Friday, August 7, 2015

Surrendering Property in Bankruptcy




One of the most common issues a bankruptcy debtor must decide early on in their case is whether or not to try and keep a piece of property or to surrender that property back to the creditor in satisfaction of the debt.  There can be a myriad of reasons why a debtor chooses to surrender a piece of property in their bankruptcy case but a recent opinion by Judge Williamson in the Middle District of Florida makes the surrender decision even more important.  That is because in In re Metzler Judge Williamson held that when a debtor surrenders a piece of property during bankruptcy they are barred from taking any actions to defend or stop the foreclosure proceeding in the state court. In re Metzler, 530 B.R. 894, 900 (Bankr. M.D. Fla. 2015).
            This is a very important development in the Middle District of Florida.  Now, when a debtor is considering the surrender of real property they must be committed to their ultimate decision because there is no going back.  Under Metzler, debtors in the Middle District of Florida cannot take any “overt actions”, i.e. defending a foreclosure case, that would prevent the secured creditor from foreclosing on the property and transferring title.
             The Metzler opinion actually involved two bankruptcy cases, one a Chapter 7 and the other a Chapter 13.  A Chapter 7 debtor has three options regarding their secured property: redeem the property, reaffirm the debt the property secures, or surrender the property.  Under Bankruptcy Code § 521 all Chapter 7 debtors are required to file a statement of intent within 30 days of filing the case which tells the court which option the debtor has chosen.  Chapter 13 debtors are not required to file a statement of intent but instead are required to file a plan of reorganization which indicates how the debtor proposes to treat the secured property.  Bankruptcy Code § 1325 gives the Chapter 13 debtors three options for treating the secured debt: gain the secured creditor’s consent to the plan, cram down the plan treatment over the secured creditor’s objection, or surrender the property.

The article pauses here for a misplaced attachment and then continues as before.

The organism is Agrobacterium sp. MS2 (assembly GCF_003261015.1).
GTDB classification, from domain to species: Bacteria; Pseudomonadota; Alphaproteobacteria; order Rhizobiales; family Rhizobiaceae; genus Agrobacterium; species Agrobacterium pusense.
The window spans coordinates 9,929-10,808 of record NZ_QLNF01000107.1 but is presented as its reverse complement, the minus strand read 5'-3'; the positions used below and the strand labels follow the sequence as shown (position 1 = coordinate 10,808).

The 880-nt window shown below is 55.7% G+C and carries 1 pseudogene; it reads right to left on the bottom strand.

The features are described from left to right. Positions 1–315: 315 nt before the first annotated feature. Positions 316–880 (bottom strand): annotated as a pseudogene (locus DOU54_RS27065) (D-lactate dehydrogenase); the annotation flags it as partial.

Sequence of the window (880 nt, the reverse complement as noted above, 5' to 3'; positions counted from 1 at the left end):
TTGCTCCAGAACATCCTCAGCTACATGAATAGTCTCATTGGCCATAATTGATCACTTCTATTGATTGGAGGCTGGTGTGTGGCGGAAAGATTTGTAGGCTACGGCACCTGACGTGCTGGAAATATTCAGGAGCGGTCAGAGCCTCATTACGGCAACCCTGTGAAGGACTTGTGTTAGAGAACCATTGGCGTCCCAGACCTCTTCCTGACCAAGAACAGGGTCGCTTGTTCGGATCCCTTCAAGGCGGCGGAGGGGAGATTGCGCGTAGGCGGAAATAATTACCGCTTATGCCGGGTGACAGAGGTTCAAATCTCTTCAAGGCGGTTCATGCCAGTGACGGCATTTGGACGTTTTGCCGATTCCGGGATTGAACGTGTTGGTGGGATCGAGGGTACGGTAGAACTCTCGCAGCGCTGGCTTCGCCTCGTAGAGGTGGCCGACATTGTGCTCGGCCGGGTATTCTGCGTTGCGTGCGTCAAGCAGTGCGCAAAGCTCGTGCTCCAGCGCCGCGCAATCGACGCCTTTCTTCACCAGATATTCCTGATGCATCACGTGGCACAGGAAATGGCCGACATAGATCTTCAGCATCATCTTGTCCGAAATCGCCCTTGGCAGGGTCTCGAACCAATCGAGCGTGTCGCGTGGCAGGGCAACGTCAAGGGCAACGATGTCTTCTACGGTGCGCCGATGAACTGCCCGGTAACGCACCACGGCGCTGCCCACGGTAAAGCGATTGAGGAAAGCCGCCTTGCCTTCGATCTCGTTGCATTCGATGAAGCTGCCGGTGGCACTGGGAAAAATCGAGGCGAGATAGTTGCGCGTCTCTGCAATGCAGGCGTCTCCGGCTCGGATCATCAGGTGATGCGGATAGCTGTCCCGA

Both debtors in Metzler took explicit acts to prevent the respective secured creditors from foreclosing their mortgages by actively defending the foreclosure cases after stating their intent to surrender the properties during bankruptcy.  Metzler argued that surrender in bankruptcy actually just dissolved the automatic stay but did not have any effect on her state law rights.  But the court held differently when it stated that “Surrender means something.  In the context of Bankruptcy Code §§ 521 and 1325, the Court concludes the term means that a bankruptcy debtor must relinquish secured property and make it available to the secured creditor by refraining from taking any overt act that impedes a secured creditor’s ability to foreclose its interest in the secured property.” In re Metzler, 530 B.R. 894, 900 (Bankr. M.D. Fla. 2015).  In light of this decision, all potential Chapter 7 and Chapter 13 debtors need to be 100% positive regarding their decision to surrender a piece of property before informing the court of their intent.  All prospective debtors should create a plan of intent for each secured debt and corresponding asset with their bankruptcy counsel before filing their case.

By:  Joshua B. Dawes, Attorney at The Law Offices of Jason A. Burgess, LLC

If you have questions about this or anything else please give us a call at 904-354-5065 or email us at jason@jasonAburgess.com 

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